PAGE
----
The action is first rate with the climatic underground train sequence rightly held out as a key reason to see the film. One can easily imagine that the final twists and turns had audience members seeing this on a big screen shrieking.
This is a really good film and one wonders why its not currently out on DVD or, apparently, available for TV broadcast in the United States, since its easily one of the better mysteries of this sort.
Yes you really do want to check this film out.
(I don't know if I'd consider it a Bulldog Drummond film, partly because its so humorous, partly because Drummond isn't really in it and partly because its kind of atypical for the films that are real Drummond films. It is but its not. CAn we call it a semi-Drummond film?)
*** This review may contain spoilers ***
** small spoiler **
Bulldog's car is sabotaged and he crashes into another car on his way to a mysterious mission. As it turns out, the driver of the other car is a great fan of Bulldog's work and his lifestyle.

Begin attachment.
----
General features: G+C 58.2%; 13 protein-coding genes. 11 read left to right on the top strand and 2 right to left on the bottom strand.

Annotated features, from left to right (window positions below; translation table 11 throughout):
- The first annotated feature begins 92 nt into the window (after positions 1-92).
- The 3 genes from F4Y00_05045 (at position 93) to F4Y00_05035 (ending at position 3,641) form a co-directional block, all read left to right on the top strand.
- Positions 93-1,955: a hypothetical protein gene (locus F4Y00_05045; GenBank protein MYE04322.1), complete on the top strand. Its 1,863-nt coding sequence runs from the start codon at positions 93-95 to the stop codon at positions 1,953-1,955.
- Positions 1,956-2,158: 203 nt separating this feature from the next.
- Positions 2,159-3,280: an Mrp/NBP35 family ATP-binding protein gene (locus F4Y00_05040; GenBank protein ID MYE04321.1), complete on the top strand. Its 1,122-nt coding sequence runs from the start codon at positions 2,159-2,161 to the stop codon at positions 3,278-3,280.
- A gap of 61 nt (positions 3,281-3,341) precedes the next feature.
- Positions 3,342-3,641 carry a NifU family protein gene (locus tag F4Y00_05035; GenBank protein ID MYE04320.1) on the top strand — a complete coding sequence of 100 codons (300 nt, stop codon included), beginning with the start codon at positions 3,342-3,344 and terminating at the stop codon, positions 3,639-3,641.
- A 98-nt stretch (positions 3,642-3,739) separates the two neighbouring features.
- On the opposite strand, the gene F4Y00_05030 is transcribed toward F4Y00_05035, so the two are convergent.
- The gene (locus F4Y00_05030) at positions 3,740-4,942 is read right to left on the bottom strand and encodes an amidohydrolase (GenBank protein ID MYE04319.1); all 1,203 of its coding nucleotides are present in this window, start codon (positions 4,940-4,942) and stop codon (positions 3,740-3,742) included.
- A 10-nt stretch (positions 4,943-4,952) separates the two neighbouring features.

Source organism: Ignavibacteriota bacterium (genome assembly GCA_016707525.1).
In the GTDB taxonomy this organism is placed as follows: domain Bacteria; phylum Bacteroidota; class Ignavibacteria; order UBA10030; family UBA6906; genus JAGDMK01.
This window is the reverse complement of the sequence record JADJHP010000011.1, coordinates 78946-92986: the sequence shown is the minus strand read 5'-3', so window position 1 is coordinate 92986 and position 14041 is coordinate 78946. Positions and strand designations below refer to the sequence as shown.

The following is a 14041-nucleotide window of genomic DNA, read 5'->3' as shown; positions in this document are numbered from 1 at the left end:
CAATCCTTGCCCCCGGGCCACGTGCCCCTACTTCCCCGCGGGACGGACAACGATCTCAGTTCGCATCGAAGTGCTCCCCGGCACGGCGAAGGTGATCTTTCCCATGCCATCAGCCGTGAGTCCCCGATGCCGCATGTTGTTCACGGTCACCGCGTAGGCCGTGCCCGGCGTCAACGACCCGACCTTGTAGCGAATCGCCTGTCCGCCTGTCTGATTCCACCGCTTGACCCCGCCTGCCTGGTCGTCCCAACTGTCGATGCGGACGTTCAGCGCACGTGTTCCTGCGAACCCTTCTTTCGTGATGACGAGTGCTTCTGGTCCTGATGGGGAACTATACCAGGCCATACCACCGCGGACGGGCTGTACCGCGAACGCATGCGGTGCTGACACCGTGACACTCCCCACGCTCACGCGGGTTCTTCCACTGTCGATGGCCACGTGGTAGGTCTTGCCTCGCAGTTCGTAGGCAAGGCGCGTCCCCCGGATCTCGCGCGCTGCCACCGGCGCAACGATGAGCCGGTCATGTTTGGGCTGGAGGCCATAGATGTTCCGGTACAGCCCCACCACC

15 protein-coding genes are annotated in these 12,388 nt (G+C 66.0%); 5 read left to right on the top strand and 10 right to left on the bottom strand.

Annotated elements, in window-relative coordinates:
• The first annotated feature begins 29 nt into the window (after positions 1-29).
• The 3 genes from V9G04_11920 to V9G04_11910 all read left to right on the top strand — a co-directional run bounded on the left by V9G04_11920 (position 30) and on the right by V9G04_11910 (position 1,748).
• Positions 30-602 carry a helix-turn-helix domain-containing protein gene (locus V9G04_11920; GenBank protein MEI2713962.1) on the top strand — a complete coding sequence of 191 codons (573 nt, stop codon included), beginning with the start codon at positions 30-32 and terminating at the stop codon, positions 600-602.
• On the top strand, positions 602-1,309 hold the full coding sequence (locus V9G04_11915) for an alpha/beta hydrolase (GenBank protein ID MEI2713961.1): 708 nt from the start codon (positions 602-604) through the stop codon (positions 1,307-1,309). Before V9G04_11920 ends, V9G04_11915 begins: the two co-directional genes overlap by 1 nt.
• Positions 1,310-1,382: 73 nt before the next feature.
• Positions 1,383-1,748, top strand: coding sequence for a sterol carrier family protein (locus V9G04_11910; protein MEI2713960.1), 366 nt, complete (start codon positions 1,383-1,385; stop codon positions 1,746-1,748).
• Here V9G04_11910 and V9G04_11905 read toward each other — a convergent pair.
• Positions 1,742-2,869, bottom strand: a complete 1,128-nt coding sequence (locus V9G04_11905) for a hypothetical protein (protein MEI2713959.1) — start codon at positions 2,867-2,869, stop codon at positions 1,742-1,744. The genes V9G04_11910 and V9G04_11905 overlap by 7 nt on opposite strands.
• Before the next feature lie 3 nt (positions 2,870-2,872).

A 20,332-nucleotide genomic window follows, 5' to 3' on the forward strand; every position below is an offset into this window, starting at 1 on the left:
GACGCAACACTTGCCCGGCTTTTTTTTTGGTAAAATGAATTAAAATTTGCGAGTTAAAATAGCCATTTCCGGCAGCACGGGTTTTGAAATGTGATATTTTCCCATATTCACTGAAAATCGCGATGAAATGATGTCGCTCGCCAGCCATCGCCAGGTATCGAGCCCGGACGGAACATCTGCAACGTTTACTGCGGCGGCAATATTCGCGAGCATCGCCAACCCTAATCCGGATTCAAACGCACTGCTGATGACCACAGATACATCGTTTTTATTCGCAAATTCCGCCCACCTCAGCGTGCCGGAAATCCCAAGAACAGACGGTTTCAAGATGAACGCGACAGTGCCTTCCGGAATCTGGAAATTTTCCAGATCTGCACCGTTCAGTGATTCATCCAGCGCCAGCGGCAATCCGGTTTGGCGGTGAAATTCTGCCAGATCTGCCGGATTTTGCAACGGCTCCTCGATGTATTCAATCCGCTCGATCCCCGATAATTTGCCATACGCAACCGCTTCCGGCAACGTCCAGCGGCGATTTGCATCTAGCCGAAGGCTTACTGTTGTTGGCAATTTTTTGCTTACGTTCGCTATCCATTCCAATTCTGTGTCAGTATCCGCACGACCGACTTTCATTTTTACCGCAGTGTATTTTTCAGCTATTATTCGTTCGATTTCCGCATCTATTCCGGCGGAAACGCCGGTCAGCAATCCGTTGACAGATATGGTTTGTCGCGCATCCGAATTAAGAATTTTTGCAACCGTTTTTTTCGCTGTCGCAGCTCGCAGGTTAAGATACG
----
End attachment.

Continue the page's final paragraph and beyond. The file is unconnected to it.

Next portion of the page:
So, while Bulldog is mending in the hospital, the fan agrees to take on Bulldog's work for him. Thus begins an exercise in comedic silliness that only the Brits can do.
It's not hysterically funny. It just has that sort of laid back, gentle, situation type humor that the Brits do better than anyone else.
There is also enough tension and mystery to make all the running about worth while.
I gave it the nine it deserved.